SAT Scoring

High school seniors all over the country have to take the dreaded SAT exam.  The score that you receive on this exam will determine which colleges and universities you have a chance at being accepted into.

Despite how important this exam is, a lot of people don’t take the time to talk about the SAT scoring process.  There are three categories on the exam that will affect your overall score: Math, Reading, and Writing.  You can earn a maximum of 800 points on each category.

There are three steps in the SAT scoring process:

  1. Calculate Raw Score
  2. Equate Score
  3. Scaled Score (Final Score)

Calculate Raw Score

The “raw score” calculates how well the individual answered the multiple choice questions.  If you answer a question correctly, then you get one point.  If you answer a question incorrectly, then you get ¼ of a point subtracted from your score.  If you do not answer the question at all, then you get zero points.

Equate Score

“Equating” the score involves performing a statistical analysis to make sure the test accurately reflects your skills.  This process adjusts for slightly different levels of difficulty among the various tests.  This essentially makes sure that the different forms of the tests and the level of ability of the students who took that test at the same time you tested does not affect your score.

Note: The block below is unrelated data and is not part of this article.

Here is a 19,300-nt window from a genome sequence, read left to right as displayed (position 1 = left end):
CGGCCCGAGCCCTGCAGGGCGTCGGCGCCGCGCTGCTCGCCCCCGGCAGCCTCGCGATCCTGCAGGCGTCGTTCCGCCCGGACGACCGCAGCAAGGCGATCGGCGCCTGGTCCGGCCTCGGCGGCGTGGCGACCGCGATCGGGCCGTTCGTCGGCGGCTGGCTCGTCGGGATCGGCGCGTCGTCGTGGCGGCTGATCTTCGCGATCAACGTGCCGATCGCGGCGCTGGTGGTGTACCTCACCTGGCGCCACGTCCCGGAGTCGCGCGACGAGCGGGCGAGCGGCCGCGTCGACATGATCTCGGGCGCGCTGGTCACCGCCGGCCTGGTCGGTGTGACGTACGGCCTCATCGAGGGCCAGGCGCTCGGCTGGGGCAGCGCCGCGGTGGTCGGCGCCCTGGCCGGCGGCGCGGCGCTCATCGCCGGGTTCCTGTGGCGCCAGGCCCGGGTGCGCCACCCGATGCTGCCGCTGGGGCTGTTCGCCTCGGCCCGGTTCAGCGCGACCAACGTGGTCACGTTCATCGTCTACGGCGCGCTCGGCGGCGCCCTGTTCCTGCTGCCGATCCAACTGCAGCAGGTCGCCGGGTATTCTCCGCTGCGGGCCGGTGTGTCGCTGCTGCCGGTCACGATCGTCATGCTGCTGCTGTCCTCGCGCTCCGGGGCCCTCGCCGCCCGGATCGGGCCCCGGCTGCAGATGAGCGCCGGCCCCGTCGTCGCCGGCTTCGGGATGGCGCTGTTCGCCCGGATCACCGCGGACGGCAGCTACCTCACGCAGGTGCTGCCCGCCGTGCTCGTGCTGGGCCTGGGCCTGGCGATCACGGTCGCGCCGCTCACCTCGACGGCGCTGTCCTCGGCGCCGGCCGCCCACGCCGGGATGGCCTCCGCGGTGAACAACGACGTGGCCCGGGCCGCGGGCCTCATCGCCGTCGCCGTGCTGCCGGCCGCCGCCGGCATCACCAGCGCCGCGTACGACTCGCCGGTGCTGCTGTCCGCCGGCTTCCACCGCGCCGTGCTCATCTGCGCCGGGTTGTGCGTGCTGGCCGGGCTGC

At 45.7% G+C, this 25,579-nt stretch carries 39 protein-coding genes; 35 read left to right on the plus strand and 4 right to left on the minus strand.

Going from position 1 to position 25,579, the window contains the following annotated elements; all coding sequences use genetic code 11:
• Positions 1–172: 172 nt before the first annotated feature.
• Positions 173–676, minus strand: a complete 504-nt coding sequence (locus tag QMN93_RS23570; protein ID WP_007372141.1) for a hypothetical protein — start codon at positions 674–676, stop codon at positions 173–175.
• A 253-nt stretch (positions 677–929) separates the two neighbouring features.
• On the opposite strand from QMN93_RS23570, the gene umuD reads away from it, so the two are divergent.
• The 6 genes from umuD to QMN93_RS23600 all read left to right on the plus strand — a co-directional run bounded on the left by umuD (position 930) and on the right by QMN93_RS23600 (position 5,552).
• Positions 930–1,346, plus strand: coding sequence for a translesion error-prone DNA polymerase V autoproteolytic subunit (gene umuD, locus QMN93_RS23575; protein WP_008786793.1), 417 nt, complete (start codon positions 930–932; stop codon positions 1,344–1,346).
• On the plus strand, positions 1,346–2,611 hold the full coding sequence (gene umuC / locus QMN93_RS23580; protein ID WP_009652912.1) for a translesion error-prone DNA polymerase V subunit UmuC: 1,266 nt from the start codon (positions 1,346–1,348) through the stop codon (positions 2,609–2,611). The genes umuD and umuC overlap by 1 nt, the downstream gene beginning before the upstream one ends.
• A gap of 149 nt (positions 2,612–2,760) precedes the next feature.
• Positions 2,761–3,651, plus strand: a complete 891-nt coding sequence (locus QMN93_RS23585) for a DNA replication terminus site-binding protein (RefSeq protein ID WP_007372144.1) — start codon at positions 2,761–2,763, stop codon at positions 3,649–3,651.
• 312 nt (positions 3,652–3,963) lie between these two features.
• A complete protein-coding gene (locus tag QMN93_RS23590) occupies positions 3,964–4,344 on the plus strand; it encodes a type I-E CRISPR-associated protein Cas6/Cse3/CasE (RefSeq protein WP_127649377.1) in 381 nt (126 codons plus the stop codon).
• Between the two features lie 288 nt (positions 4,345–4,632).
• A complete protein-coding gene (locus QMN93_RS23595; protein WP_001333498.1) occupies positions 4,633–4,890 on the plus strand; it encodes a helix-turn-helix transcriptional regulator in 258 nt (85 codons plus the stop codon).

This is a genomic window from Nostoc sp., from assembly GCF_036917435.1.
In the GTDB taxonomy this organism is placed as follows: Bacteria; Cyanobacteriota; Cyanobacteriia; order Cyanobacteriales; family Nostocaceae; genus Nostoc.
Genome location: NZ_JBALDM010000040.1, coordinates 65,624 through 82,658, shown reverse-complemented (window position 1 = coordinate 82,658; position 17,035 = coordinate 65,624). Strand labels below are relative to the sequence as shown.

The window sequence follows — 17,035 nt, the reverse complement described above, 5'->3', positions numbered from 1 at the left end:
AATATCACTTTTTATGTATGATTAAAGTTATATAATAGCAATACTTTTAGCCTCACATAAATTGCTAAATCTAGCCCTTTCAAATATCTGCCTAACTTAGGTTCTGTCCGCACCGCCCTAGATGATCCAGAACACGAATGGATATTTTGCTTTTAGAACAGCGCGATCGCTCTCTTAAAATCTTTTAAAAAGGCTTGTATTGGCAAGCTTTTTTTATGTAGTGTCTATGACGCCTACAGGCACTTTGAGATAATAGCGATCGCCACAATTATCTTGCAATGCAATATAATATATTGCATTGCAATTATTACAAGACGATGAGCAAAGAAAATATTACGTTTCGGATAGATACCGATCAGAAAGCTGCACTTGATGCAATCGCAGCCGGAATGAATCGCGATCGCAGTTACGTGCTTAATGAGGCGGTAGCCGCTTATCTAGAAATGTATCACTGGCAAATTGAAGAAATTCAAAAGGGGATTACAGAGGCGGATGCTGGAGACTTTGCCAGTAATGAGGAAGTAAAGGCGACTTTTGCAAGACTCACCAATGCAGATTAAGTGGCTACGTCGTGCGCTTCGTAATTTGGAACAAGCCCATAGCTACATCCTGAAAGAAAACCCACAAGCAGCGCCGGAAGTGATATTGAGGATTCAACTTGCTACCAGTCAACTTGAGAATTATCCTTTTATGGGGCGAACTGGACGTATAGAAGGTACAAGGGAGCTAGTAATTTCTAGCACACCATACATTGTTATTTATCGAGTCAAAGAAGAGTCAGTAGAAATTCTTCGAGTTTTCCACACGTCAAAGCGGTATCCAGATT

Scaled Score (Final Score)

Once the “equating” process is complete, your raw score will be converted to a scaled score.  Your scaled score is your final score.  Since each section of the exam (Math, Reading, and Writing), is scored on a 200 to 800 point scale.  The highest possible score is 2400.

This is how the SAT scoring process works.  For more information, read my post: Average SAT Scores.

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Lauren Anderson is a certified school counselor who's passionate about helping students all over the world successfully transition from high school to college! After spending 6 years as a business professional, she obtained her Master’s degree in School Counseling and now spends her spare time helping students.

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